Chapter 1
population – total set of subjects in which we are interested / sample – subset of pop. for whom we have data
descriptive statistics – methods for summarizing data (graphs, avgs, percentages, etc.)
inferential statistics – methods of making decisions / predictions about a population based on sample data.
design – planning how to obtain data / probability – helps to determine chances of an occurrence
random sampling – good and crucial for experiments and studies
subjects – entities that are measured in a study
parameter – numerical summary of a population / statistic – numerical summary of sample taken from a pop.
Chapter 2
variable – any characteristic that is recorded for subjects in a study
categorical variable – observation that belongs to one of a set of categories (college major, dating status, etc.)
quantitative variable – observation that takes on numerical value that represents magnitude of value (GPA, etc.)
discrete quantitative variable – a count; finite number of possible values (“the number of.
..”)
continuous “
“  form an interval; continuum of infinitely many possible values (time, height, dist., etc.)
frequency table – shows # of observations/values for variable; counts
percentage table – shows proportions x 100 (percentages and proportions are relative frequencies)
categorical variable graphs – pie charts, bar graphs (Pareto chart – bar graph ordered by highest to lowest freq., Pareto
principle – a small subset of categories often contains most of the observations).
quantitative variable graphs
dot plot
stemandleaf plot
histogram
dot & s&l plots good for small data sets; histograms good for large data sets
histograms more flexible in defining intervals than s&l plots
data values retained in s&l and dot plots but not histograms
bar chart – for categorical variables, histogram – for quantitative variables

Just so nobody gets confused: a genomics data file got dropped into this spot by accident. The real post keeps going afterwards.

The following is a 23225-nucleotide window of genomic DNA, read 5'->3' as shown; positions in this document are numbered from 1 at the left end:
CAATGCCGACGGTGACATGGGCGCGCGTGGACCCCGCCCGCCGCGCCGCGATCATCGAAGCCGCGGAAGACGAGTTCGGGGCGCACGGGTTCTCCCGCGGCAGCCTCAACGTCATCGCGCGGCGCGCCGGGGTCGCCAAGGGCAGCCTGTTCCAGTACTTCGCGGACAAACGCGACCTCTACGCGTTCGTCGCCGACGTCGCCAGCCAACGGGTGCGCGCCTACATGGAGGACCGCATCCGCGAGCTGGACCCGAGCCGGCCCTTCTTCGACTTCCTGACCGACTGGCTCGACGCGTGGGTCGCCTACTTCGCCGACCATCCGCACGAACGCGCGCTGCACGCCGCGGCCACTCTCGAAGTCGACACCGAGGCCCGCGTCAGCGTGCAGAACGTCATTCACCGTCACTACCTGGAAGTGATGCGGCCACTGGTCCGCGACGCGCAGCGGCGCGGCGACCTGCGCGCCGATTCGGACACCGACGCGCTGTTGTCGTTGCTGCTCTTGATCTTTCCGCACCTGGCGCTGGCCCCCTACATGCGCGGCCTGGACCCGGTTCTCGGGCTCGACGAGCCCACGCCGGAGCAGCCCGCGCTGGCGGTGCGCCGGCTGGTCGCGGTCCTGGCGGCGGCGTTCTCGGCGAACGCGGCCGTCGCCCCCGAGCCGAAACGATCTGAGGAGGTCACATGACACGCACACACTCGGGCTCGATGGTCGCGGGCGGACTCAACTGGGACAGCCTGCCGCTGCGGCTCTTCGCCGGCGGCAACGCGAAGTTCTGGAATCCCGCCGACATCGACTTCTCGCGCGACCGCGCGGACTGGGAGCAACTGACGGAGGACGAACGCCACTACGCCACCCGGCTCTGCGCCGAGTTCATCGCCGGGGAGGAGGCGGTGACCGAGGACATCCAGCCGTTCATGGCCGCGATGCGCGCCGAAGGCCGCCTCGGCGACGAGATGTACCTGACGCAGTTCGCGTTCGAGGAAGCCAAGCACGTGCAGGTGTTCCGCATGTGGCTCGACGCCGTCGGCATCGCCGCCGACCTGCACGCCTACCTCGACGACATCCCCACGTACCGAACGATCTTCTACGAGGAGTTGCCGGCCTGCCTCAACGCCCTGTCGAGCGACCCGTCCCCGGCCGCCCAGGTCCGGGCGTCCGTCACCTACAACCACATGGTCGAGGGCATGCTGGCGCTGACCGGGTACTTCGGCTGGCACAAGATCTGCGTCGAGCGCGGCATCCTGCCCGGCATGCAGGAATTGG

shape – symmetric
skewed to the right if
or skewed
if right tail > left tail
(highest pt
(pop. is
viceversa
 mode)
polarized)
time series – data set collected over time; graphically displayed by time plot; common pattern – trend
measures of center – mean and median
mean = sum of observations / number of observations; median – midpt. of obs. ordered from least to greatest
mean =
symmetric shape: mean = median, right skewed: mean > median, left skewed: mean < median
outliers – observations that fall well above/below overall bulk of data
mean can be highly influenced by outliers / median is resistant to outliers / mode – value that occurs most freq.
numerical summary of observations is resistant if outliers have little to no effect on its value
measures of spread – range and standard deviation
range: difference b/w largest and smallest observations
deviation: difference b/w observation and mean (xx); positive deviation + negative deviation = 0
variance: avg of squared deviations / standard deviation: square root of variance
standard deviation =
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 Fall '08
 FRANKLIN
 Statistics, Inferential Statistics, explanatory variable, press enter

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